According to the U.S. Small Business Administration (SBA), small businesses: represent 99.7 percent of all employer firms; employ half of all private sector employees; pay 44 percent of total U.S. private payroll; have generated 65 percent of net new jobs over the past 17 years; and create more than half of the nonfarm private GDP.
Being small has its advantages. To advance the interests of small businesses, Congress has authorized several programs involving the government’s procurement process. The programs seek to involve small business concerns (1) located in historically underutilized business zones (HUBZones), (2) owned by service-disabled veterans (SDVO), (3) owned by woman (WOSB), and (4) owned by other socially and economically disadvantaged individuals (Section 8(a) program participants).
By various statutes, the federal government as well as many state and local governments provide noncompetitive preferences for small businesses, typically in the form of “set-aside” programs. In a set-aside program, a percentage of the public contract is designated specifically for contractors qualifying as small business concerns. Certain business entities that fall below specified average employment and average annual revenue limitations may qualify as a small business concern. Set-aside programs typically require a contractor bidding on a contract with a set-aside provision to ensure that a sufficient amount of the contracted work is performed by qualified small business concerns.
The SBA defines a “small business concern” as any business entity that (1) is organized for profit, (2) has a place of business in the United States, (3) makes a significant contribution to the U.S. economy through payment of taxes or use of American products, materials or labor, (4) is independently owned and operated, (5) is not dominant in its field, on a national basis, and (6) is no larger than SBA’s small business size standard for its industry. A business concern is small if it is at or below a size standard. Size standards can be based on either the small business concern’s average annual receipts, or its number of employees, or both. In the construction industry, size standards are based on average annual receipts rather than by the number of employees. To be considered a small business concern in the heavy construction industry, average annual receipts must be limited to $33.5 million. For a specialty trade contractor to be considered a small business concern, the average annual receipts must be limited to $14.0 million. Most federal agencies and many other political entities, such as state and local governments, use the size standards established by the SBA to procure goods and services from eligible small businesses.
Small business concerns that are eligible to compete for federal government set-aside construction projects sometimes work with larger contractors to secure the set-aside work. Set-aside programs for small business concerns have specific requirements and limitations that must be closely followed in order to avoid problems. For example, there are significant limitations in connection with small business “affiliations”, especially when the affiliated business is not itself a small business concern. A small business concern and another business entity are considered affiliates of each other when one entity controls or has the power to control the other, or when a third party controls or has the power to control both business entities.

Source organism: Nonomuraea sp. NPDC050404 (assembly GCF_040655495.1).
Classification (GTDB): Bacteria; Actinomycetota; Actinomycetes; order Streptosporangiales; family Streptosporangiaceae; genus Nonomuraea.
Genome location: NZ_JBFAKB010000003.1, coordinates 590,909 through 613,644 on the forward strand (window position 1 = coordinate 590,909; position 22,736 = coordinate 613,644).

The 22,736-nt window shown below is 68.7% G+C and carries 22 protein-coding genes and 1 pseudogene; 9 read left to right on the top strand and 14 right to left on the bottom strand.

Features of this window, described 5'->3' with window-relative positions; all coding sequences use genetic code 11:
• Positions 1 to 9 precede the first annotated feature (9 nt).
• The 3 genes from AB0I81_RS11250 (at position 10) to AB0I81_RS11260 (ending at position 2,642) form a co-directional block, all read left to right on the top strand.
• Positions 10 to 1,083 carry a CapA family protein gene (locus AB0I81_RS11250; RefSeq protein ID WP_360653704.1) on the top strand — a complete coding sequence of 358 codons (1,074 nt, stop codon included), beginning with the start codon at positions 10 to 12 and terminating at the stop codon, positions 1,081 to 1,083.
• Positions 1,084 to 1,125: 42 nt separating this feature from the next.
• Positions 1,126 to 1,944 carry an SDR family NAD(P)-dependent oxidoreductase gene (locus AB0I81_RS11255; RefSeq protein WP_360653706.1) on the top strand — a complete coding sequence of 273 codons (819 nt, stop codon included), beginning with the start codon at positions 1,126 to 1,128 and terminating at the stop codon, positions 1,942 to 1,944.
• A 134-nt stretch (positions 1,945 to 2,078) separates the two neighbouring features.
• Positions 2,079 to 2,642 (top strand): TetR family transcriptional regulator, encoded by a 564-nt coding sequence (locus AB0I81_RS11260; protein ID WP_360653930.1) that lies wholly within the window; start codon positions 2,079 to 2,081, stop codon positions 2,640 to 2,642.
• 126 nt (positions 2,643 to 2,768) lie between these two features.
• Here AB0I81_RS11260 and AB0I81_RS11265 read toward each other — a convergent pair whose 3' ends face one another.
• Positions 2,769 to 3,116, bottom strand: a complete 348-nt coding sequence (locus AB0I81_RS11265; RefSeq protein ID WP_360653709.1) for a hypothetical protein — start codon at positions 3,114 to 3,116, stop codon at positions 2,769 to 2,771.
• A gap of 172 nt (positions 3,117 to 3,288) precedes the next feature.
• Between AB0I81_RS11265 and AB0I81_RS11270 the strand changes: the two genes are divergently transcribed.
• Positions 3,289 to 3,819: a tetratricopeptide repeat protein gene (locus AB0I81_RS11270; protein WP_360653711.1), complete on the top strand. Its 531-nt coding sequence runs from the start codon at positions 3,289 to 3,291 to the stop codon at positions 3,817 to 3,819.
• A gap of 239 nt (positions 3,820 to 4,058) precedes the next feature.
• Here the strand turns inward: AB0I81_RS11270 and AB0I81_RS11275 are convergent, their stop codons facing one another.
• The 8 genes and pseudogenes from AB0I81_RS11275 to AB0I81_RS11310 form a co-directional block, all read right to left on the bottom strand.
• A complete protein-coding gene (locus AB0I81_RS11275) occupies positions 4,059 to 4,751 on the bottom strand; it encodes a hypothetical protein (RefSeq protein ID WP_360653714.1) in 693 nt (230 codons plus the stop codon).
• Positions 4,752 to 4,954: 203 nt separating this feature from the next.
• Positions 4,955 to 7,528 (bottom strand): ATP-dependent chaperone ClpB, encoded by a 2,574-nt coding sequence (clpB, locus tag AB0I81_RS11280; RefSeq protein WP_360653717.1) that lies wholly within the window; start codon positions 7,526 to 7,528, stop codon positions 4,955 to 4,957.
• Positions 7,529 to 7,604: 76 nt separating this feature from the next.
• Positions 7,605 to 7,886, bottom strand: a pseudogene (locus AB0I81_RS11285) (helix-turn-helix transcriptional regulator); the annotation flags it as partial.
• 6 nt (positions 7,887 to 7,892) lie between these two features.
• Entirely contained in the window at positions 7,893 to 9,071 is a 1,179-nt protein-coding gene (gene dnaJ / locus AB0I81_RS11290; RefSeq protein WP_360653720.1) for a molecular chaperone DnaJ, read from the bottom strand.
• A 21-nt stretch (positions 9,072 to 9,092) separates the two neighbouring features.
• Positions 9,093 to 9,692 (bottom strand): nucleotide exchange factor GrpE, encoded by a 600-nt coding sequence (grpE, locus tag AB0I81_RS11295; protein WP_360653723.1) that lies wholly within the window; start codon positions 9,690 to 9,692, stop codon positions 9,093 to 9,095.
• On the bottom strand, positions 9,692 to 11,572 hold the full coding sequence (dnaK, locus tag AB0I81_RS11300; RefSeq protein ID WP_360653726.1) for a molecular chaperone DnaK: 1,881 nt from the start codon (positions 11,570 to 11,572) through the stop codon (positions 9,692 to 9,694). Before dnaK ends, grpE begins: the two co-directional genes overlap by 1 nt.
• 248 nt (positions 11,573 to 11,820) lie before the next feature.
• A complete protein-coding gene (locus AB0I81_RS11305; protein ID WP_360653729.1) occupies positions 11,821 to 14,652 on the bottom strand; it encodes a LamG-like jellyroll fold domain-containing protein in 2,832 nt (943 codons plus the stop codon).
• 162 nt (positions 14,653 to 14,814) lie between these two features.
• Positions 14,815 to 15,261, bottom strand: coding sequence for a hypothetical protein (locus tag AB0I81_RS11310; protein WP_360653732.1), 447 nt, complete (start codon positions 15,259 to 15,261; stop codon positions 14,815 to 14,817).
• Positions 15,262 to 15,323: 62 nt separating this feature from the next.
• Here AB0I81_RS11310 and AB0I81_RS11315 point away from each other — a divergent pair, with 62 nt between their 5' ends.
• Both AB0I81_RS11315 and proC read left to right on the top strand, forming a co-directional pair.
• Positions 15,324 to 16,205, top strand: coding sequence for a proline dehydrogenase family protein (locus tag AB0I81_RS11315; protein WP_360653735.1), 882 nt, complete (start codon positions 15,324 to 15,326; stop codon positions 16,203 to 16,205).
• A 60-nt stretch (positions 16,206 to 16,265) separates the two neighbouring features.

In determining whether an affiliation exists, the SBA considers factors such as common ownership, common management, previous ties or relationships with another small business concern, and contractual relationships. In determining the size of the small business concern, the SBA counts the small business concern’s receipts, employees, or other measure of size, together with all of its domestic and foreign affiliates, regardless of whether the affiliates are organized for profit. Thus, a small business concern can find itself ineligible for a set-aside program if the combined size of the small business concern and its affiliate exceeds the maximum threshold for the solicitation involved.
Navigating the maze of government regulations related to small business concerns can be a daunting task. Small business concerns should consider seeking legal representation to help ensure compliance with all applicable regulations and policies related to the Small Business Act, including preference programs. Similarly, large businesses should consider seeking legal representation to help in matters relating to their small business subcontracting plans. An experienced lawyer can help by providing the following services.
- • Analyze a company’s compliance with the requirements for participation in small business programs.
- • Structure companies to meet the requirements for participation in small business programs.
- • Defend companies whose size or preference status has been challenged by their competitors.
- • Monitor agency compliance with small business set-aside programs and challenge agency action which fails to comply.
- • Assist companies in obtaining small business certification.
- • Obtain a Certificate of Competency (COC) from the Small Business Administration after a contracting agency has determined initially that a company is not eligible for contract award.
- • Pursue challenges of companies who seek to avail themselves of the benefits of small business programs but who fail to meet the applicable size or ownership standards.
- • Appeal adverse size status determinations to the Small Business Administration’s Regional Offices and to the Washington, DC Office of Hearings & Appeals.
- • Assist companies in meeting their small business subcontracting goals.
- • Draft Joint Venture, Mentor/Protégé and other agreements.
This article was originally published in the Construction Connection Newsletter.